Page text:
Panel Discussion – The Gulen Schools In Central Asia

Kazakh President Nazarbayev visits a Kazakh-Turkish High School
Kazakh President Nazarbayev visits a Kazakh-Turkish High School


Date posted: August 13, 2016

Bruce Pannier

The events in mid-July in Turkey, events Turkish President Recep Tayyip Erdogan called an attempted coup, have had implications on Turkey’s relations with many countries. Erdogan blames Fethullah Gulen, a cleric living in self-exile in the United States, for being the mastermind behind the alleged plot to overthrow his government.

After the Turkish government reestablished itself in power and started rounding up suspected participants and leaders, Ankara called on countries where Gulen-sponsored schools had opened to close down those schools. Among the countries the Turkish government called on to shut down these “Gulen schools” were Kazakhstan and Kyrgyzstan, Ankara’s partners in the Cooperation Council of Turkic-Speaking States.

But the governments of Kazakhstan and Kyrgyzstan did not comply.

To look at the reasons these two countries declined to acquiesce to Ankara’s call, and review the difference of opinion among the Central Asian states as regards the Gulen schools, RFE/RL’s communications office arranged a Majlis, a panel discussion.

Moderating the talk was RFE/RL Media Relations Manager Muhammad Tahir. From Bishkek, Emil Joroev, professor at the American University of Central Asia, joined the discussion. Alan DeYoung from the University of Kentucky in Lexington, who taught in Kazakhstan and Kyrgyzstan and has authored many works on education issues in Kyrgyzstan, also participated. And I naturally threw in a few comments from the studio in Prague.

Kazakhstan’s President Nursultan Nazarbaev rather quickly defused the problem with Turkey by making a visit to Ankara to meet with President Erdogan. Nazarbaev did not agree to close down the Gulen schools in Kazakhstan, but he did promise to carefully scrutinize those running the schools and those teaching in them. Joroev said Nazarbaev explained to Erdogan that Kazakhstan does “take the warnings of the Turkish government seriously and that if there is any confirmed reason for taking some serious actions against these schools that Kazakhstan stands ready to do that.”

Ankara urged Kyrgyzstan to close the Gulen schools also, warning they were dangerous, but Bishkek flatly rejected doing so.

Joroev said that shouldn’t have been a surprise. “These 20 or so schools related to Gulen are really some of the most high-performing, highly regarded schools in the country, which are currently educating many thousands of children,” he said.

DeYoung pointed out the schools have filled an important need for many in Kyrgyzstan. “The Gulen schools came and actually created schools in places where there used to be schools that weren’t doing so well anymore…they provided opportunities and they provided resources, they provided classrooms with electricity.”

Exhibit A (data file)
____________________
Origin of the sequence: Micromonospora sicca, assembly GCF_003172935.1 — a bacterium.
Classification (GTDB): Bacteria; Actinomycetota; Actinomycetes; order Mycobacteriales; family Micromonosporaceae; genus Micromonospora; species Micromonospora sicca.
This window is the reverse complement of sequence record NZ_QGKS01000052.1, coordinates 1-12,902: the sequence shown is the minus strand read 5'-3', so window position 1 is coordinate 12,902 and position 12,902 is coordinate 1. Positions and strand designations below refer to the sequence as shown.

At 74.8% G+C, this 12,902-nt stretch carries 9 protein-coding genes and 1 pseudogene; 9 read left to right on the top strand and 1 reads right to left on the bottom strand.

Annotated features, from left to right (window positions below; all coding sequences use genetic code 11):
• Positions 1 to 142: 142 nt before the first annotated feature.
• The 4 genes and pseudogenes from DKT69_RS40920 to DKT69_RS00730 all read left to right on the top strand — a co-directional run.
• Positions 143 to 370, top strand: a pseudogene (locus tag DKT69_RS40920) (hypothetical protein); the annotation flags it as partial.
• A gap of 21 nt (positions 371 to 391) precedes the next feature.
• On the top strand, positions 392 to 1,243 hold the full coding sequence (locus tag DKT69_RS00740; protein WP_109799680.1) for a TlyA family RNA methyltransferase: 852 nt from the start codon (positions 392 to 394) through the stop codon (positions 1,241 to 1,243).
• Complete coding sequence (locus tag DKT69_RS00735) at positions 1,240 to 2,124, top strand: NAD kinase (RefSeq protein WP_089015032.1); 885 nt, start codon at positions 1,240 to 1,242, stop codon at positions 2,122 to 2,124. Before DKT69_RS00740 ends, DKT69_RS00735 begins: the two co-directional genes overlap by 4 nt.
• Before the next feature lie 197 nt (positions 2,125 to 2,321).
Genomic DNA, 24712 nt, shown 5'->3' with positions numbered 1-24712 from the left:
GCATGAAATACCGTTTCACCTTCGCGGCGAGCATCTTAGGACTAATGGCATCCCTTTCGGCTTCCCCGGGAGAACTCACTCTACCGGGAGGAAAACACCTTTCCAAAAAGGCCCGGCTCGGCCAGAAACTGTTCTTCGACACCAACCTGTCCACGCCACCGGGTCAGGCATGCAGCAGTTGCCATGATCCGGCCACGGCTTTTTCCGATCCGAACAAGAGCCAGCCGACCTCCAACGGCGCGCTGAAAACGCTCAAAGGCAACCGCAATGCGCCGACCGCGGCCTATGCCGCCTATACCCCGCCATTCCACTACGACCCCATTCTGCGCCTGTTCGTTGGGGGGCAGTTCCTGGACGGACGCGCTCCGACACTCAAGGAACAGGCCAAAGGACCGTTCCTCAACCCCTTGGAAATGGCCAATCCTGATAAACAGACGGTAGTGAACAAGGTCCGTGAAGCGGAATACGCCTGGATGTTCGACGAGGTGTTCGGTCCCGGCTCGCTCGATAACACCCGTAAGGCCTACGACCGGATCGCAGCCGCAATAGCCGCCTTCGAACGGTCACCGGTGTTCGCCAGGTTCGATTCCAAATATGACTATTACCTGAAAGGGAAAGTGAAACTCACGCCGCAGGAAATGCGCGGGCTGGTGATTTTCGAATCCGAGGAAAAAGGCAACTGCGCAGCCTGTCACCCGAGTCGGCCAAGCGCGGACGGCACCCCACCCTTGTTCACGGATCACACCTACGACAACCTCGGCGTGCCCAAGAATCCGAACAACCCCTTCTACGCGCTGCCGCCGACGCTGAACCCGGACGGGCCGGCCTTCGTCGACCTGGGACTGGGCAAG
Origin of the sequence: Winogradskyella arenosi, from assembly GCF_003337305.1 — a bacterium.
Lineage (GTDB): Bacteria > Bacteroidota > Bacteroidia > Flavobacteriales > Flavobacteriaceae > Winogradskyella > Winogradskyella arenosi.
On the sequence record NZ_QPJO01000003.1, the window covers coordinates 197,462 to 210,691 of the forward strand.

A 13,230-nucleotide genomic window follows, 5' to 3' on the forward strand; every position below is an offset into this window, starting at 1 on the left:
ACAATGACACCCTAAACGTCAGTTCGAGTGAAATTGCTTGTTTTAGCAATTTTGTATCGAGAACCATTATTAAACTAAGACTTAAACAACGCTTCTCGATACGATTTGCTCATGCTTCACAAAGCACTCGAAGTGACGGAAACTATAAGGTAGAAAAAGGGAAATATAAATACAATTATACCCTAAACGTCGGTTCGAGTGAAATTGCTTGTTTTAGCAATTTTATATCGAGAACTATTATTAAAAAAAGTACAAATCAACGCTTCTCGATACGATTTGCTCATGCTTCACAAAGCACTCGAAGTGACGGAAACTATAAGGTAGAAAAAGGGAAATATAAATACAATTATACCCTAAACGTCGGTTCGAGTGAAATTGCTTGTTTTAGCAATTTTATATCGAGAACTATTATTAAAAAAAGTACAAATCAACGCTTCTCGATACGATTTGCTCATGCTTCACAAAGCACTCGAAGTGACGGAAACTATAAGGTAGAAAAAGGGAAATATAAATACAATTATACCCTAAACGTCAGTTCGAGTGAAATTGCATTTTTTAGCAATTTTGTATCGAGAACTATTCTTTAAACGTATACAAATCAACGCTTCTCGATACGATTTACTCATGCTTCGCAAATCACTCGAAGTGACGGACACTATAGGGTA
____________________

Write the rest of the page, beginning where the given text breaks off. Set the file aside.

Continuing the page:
Both Joroev and DeYoung agreed the Gulen schools appear to be providing students with a quality education. Joroev also pointed out that after the collapse of the Soviet Union, when the majority Muslim Central Asian states became independent, there were many questions about what form of Islam was best suited to their countries.

“I think Kazakhstan and especially Kyrgyzstan did not have a settled policy of exactly what sort of Islam we are going to teach, and in that regard I think the Gulen version of Islam, which is open to science, [a] modernizing version of Islam, sounded like an acceptable option,” Joroev said.

The Majlis participants noted that is not the view in Uzbekistan, Tajikistan, or Turkmenistan.

Gulen’s ideas of Islam are inspired by the life and work of Sufi scholar Said Nursi (Nurchi). Tashkent was the first to believe there was a danger in the works of Nursi. In August 1997, Uzbek President Islam Karimov recalled all students studying at Nursi schools in Turkey. Nursi teachings are banned in Uzbekistan and people have been sentenced to prison for being members of the group.

Tajikistan closed the last of its Gulen schools in 2015, though that could be explained as part of a wider campaign against Islamic groups in Tajikistan that are not totally subservient to the government.

Turkmenistan, where the group is also referred to as “Nurchilar,” closed the sole Gulen-linked school operating in the country at the start of August.

“It’s likely the moral teachings of the movement which alarmed officials in each of those republics,” DeYoung said.

Joroev said that in Kyrgyzstan, when the Gulen schools started to appear in the 1990s “there were lots of rumors about how these schools tend to indoctrinate and brainwash the kids.” He said in Kyrgyzstan’s case, the performance of students in those schools and lack of evidence of ulterior motives had persuaded many in the country that the Gulen schools pose no threat.

Of course, there are still doubts. “That’s possibly the most important question these days, exactly what is the ultimate objective of the movement that we associate with Gulen,” Joroev said.